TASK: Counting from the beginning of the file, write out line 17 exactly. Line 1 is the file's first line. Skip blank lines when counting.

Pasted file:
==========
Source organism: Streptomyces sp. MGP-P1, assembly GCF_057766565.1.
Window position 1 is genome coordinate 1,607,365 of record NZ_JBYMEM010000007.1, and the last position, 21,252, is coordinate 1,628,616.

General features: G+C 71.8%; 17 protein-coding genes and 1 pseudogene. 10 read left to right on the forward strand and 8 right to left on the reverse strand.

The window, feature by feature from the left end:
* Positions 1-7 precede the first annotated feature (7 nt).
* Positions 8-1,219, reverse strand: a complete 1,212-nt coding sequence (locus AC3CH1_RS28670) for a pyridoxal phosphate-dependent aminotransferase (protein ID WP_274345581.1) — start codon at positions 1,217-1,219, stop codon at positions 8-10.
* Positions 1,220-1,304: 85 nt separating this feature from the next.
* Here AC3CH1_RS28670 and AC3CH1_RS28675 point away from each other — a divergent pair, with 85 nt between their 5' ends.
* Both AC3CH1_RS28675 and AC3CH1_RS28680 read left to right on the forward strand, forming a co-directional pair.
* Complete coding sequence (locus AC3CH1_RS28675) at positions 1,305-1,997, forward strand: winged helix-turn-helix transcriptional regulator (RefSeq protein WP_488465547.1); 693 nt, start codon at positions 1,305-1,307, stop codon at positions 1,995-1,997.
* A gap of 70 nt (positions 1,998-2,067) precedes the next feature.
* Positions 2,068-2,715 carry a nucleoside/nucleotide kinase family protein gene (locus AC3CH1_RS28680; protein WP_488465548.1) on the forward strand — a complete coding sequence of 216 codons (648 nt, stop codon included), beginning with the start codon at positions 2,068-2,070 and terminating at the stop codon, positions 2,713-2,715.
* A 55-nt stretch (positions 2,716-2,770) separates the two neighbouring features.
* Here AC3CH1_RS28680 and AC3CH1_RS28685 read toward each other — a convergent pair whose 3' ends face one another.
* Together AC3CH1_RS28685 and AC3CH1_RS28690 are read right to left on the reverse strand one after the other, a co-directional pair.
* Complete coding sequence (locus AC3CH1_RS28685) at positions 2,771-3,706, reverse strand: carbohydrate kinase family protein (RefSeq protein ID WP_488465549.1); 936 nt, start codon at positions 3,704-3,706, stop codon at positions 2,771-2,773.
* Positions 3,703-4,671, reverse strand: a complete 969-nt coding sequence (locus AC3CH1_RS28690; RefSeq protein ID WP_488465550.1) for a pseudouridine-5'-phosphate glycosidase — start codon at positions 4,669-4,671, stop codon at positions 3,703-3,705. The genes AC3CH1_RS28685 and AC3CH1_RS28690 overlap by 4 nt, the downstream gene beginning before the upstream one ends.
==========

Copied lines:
* Positions 3,703-4,671, reverse strand: a complete 969-nt coding sequence (locus AC3CH1_RS28690; RefSeq protein ID WP_488465550.1) for a pseudouridine-5'-phosphate glycosidase — start codon at positions 4,669-4,671, stop codon at positions 3,703-3,705. The genes AC3CH1_RS28685 and AC3CH1_RS28690 overlap by 4 nt, the downstream gene beginning before the upstream one ends.